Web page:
1. What is the main contributor to microplastic creation?
Agricultural fertilizers are one of the main contributors. Their microplastic content is retained in the soil, washed into rivers and streams, or eventually ends up in the ocean. Once dried, fertilizer microplastics can also be carried by wind and end up suspended in the air we breathe. Other sources of primary microplastics include microbeads in the ocean (tiny plastic beads that are used in exfoliating and personal care products) and synthetic plastic fibers used in the manufacturing of clothing.
The other type of microplastics are secondary microplastics, which are created from larger plastic objects that include plastic bottles, food containers, and fishing nets. So why is plastic bad? Over time, it can be broken down by exposure to ultraviolet rays, wind, and wave action, eventually ending up as tiny microplastics and leaching contaminants into the surrounding environment.
2. Can you ingest microplastics?
It’s been estimated that the average human ingests thousands of microplastic particles each year. This may be through the consumption of microplastics in fish, drinking bottled or tap water, or through the necessary activity of breathing air. It can also be from tiny bits of plastic in food because of its packaging.
Microplastics have been found in many fish and seafood species that are regularly consumed by humans, as well as in common table salt and tap water. Up to 90% of bottled water is thought to contain microplastics and they have also been detected in household dust. Through the simple acts of breathing, eating, and drinking, it’s thought that the average American ingests more than 74,000 microplastic particles every year!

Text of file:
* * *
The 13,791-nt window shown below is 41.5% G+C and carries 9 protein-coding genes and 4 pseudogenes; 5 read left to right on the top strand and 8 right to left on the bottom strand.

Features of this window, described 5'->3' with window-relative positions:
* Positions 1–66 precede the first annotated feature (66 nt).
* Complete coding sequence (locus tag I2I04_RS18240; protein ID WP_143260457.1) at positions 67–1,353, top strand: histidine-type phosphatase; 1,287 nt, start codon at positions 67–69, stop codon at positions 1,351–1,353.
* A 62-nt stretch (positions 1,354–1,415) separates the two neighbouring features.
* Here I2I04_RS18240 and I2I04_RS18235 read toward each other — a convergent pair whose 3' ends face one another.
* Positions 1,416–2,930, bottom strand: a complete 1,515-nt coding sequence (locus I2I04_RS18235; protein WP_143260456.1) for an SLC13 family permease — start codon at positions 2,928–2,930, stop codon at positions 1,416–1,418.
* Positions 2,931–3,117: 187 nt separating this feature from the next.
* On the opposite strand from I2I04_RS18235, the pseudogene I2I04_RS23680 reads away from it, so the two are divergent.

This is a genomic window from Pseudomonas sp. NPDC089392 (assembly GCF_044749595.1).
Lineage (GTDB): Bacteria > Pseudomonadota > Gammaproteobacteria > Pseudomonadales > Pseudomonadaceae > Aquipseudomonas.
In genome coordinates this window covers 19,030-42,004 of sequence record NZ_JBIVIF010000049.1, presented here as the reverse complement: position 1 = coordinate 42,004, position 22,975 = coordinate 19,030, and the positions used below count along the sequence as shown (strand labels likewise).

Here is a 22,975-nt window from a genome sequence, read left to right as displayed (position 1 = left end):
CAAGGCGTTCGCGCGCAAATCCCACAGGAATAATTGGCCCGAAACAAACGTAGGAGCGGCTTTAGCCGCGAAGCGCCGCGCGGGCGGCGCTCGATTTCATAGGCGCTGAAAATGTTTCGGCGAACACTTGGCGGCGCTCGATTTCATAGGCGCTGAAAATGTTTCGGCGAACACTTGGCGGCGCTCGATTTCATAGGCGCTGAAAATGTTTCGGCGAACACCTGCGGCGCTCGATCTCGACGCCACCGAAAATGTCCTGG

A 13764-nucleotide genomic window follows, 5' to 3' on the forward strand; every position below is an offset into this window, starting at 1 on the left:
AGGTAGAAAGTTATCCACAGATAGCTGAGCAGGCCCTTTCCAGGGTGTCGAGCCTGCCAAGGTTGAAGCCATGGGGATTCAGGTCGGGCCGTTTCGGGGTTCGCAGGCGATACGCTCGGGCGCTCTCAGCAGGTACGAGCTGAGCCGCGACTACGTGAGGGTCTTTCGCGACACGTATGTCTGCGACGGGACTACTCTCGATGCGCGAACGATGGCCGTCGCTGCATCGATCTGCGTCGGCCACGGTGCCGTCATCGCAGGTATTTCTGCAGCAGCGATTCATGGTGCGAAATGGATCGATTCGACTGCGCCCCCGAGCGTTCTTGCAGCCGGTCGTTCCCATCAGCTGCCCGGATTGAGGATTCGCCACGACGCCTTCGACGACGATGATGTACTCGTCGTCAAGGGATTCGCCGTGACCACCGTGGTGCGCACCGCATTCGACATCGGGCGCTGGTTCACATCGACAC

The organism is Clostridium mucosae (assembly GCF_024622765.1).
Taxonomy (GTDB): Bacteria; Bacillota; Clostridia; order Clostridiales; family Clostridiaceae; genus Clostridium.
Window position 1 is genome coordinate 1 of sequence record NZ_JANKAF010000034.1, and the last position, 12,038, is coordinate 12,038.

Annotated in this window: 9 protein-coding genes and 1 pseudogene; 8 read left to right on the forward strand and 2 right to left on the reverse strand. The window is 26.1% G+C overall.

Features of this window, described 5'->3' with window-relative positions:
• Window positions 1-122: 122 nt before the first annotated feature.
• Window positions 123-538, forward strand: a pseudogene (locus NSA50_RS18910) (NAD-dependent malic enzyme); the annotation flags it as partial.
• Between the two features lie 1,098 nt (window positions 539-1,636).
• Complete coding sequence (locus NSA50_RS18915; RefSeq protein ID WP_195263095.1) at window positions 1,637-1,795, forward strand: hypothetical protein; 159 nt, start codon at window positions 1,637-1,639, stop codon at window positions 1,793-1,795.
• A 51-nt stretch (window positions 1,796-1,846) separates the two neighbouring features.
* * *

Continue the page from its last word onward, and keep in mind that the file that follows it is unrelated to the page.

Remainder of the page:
3. Are microplastics toxic?
It’s still unclear as to just how toxic microplastics might be to humans. But we do know that even non-toxic substances can become toxic at certain concentration levels or after exposure to ultraviolet rays. Various chemicals that are linked to human health risks are added to plastics during their manufacturing and may end up being leaching into the surrounding environment.
Some microplastics pass through wastewater or sewage treatment plants before reaching the ocean and run the risk of absorbing harmful bacteria along the way. In other cases, microplastics absorb toxic pollutants and heavy metals on their surfaces when suspended in the ocean. They may then be ingested by marine life, biomagnified, and later consumed by humans. Persistent organic pollutants (POPs) are abundant in our marine environment and can easily be transferred from microplastics to animal tissues where they can have toxic consequences.
4. What are the health risks of ingesting microplastics?
The human health risks of ingesting microplastics are still largely unknown. Of most concern are the toxic pollutants and heavy metals absorbed by microplastics and the effect they may have on the human body. Once ingested, persistent organic pollutants (POPs) can make their way into bodily tissues. Some of these have been associated with the improper functioning of hormones, nervous system issues, a weakening of the immune system, reproductive concerns, and various cancers. The dangers of microplastics are of particular concern when the products are manufactured using phthalates, bisphenol A and styrene.
5. How do microplastics harm marine life?
The effects of microplastics on marine life affect those both large and small. In some cases, the particles pass through the animals, while in others they are retained in the gut and can lead to internal damage through lacerations or inflammation. If they break down into nanoplastics, they may end up passing through the wall of the gut and traveling to various organs.
Research indicates that ingesting microplastics is associated with reduced reproduction and growth rates in some species as the animals don’t receive the nutrients they require from digestible food. Filter feeders such as mussels and oysters are particularly vulnerable due to the high volume of microplastic-filled water that passes through their bodies every day.